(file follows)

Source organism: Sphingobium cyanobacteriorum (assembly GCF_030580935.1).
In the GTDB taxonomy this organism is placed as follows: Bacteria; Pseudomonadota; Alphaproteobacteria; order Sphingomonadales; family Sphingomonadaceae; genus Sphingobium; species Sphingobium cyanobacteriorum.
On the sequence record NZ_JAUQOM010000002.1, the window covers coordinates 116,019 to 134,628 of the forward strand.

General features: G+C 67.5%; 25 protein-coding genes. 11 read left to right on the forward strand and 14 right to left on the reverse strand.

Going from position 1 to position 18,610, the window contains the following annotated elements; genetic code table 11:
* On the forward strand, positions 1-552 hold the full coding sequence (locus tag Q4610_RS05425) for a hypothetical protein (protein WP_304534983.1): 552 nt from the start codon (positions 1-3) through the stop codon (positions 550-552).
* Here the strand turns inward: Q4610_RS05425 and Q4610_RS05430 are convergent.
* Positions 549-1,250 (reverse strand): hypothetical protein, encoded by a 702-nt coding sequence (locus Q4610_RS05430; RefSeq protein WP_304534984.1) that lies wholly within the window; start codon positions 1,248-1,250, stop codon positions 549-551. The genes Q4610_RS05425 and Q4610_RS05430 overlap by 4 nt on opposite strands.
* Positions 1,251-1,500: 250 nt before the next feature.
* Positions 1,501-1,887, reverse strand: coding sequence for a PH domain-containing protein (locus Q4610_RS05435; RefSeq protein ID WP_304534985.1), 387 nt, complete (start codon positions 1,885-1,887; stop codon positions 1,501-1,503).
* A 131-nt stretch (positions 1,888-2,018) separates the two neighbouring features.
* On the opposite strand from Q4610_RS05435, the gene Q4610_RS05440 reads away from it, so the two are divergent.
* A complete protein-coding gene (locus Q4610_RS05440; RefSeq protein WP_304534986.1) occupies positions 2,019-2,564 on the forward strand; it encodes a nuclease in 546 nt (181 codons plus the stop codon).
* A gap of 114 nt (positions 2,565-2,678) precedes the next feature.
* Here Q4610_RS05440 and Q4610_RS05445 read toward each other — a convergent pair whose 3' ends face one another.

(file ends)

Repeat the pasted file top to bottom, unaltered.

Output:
Source organism: Sphingobium cyanobacteriorum (assembly GCF_030580935.1).
In the GTDB taxonomy this organism is placed as follows: Bacteria; Pseudomonadota; Alphaproteobacteria; order Sphingomonadales; family Sphingomonadaceae; genus Sphingobium; species Sphingobium cyanobacteriorum.
On the sequence record NZ_JAUQOM010000002.1, the window covers coordinates 116,019 to 134,628 of the forward strand.

General features: G+C 67.5%; 25 protein-coding genes. 11 read left to right on the forward strand and 14 right to left on the reverse strand.

Going from position 1 to position 18,610, the window contains the following annotated elements; genetic code table 11:
* On the forward strand, positions 1-552 hold the full coding sequence (locus tag Q4610_RS05425) for a hypothetical protein (protein WP_304534983.1): 552 nt from the start codon (positions 1-3) through the stop codon (positions 550-552).
* Here the strand turns inward: Q4610_RS05425 and Q4610_RS05430 are convergent.
* Positions 549-1,250 (reverse strand): hypothetical protein, encoded by a 702-nt coding sequence (locus Q4610_RS05430; RefSeq protein WP_304534984.1) that lies wholly within the window; start codon positions 1,248-1,250, stop codon positions 549-551. The genes Q4610_RS05425 and Q4610_RS05430 overlap by 4 nt on opposite strands.
* Positions 1,251-1,500: 250 nt before the next feature.
* Positions 1,501-1,887, reverse strand: coding sequence for a PH domain-containing protein (locus Q4610_RS05435; RefSeq protein ID WP_304534985.1), 387 nt, complete (start codon positions 1,885-1,887; stop codon positions 1,501-1,503).
* A 131-nt stretch (positions 1,888-2,018) separates the two neighbouring features.
* On the opposite strand from Q4610_RS05435, the gene Q4610_RS05440 reads away from it, so the two are divergent.
* A complete protein-coding gene (locus Q4610_RS05440; RefSeq protein WP_304534986.1) occupies positions 2,019-2,564 on the forward strand; it encodes a nuclease in 546 nt (181 codons plus the stop codon).
* A gap of 114 nt (positions 2,565-2,678) precedes the next feature.
* Here Q4610_RS05440 and Q4610_RS05445 read toward each other — a convergent pair whose 3' ends face one another.